Though more expensive upfront than barns or tarp shelters, metal hangars are often more cost-effective in the long run due to their durability. They can last much longer than other options while still providing a safe refuge for your small private plane in any weather situation.
Living in a Hangar Home
Hangars can be transformed into amazingly unique residences. Living in a hangar serves a dual purpose offering the best of both worlds: the convenience of having your own private airstrip while still enjoying all the comforts of modern life at home. We’ve had several hangar homes available over the years.
Private Runways & Landing Strips at Fly-in Homes
Having your own runway is a huge benefit! The two main types of landing strips for small planes are grass strips and asphalt runways. Grass strips are generally cheaper to maintain and install, but may require more regular maintenance depending on climate conditions. Asphalt runways tend to be more expensive upfront, but they provide a smoother surface which can reduce wear and tear on the plane and provide better visibility in low light conditions. In addition, asphalt runways have higher load-bearing capacity compared to grass strips, allowing them to be used by heavier aircraft such as turboprops or jets.
There are other runway factors to consider. The type of strip has an environmental impact. There are safety concerns during rain or snow, noise pollution, and regulations related to nearby airports.
Ultimately, private pilots must weigh all these options carefully before making their decision in order to ensure that their chosen landing strip will meet or can be tailored to their needs.
Runway Safety Considerations
As a private pilot, safety is paramount when it comes to selecting a fly-in home. The landing strip should be clear of any debris or obstructions that could endanger the aircraft as well as offer adequate room for a small plane to make a safe transition from the air to the ground. Additionally, it’s important that the landing strip is wide enough to accommodate your make and model of aircraft, as well as any other planes you may need to host on your property.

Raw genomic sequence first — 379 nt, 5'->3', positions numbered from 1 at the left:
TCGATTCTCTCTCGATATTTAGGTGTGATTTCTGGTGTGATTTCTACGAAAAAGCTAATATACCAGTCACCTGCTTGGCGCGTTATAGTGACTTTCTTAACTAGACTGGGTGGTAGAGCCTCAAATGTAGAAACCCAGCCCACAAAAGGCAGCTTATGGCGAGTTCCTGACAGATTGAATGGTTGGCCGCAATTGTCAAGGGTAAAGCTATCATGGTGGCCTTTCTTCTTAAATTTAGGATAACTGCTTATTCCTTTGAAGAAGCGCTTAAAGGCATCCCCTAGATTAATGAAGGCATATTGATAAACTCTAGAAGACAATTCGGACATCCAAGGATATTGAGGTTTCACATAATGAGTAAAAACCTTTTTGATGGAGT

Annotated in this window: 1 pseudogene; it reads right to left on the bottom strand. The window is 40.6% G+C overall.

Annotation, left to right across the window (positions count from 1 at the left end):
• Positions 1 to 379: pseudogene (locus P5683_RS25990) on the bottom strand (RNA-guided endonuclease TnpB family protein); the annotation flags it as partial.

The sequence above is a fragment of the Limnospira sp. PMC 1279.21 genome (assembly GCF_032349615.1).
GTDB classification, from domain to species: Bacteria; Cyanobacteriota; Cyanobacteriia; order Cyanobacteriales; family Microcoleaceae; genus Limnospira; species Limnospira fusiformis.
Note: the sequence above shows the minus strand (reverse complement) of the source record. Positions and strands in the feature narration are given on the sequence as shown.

Aside from the length, width, and condition of the runway, make sure that there are no safety hazards like power lines, towers, or tall buildings in close proximity to where you’re planning on landing.
A major consideration when choosing a landing strip is trees, as they can be a safety hazard. Trees can cause turbulence for planes in flight. If located at the end of the runway, this could affect takeoff and landing performance. In addition, trees are more likely to attract birds which presents the risk of bird strikes. Furthermore, trees can block visibility from the pilot’s view during takeoff and landing, leading to possible collisions with other objects or aircraft. In some cases, trees may even need to be removed from the vicinity of the runway in order to ensure safe operations.
A fly-in home is an ideal solution for private pilots who want to be close to their aircraft. Even better if the home already has a hangar or a barn that can be converted.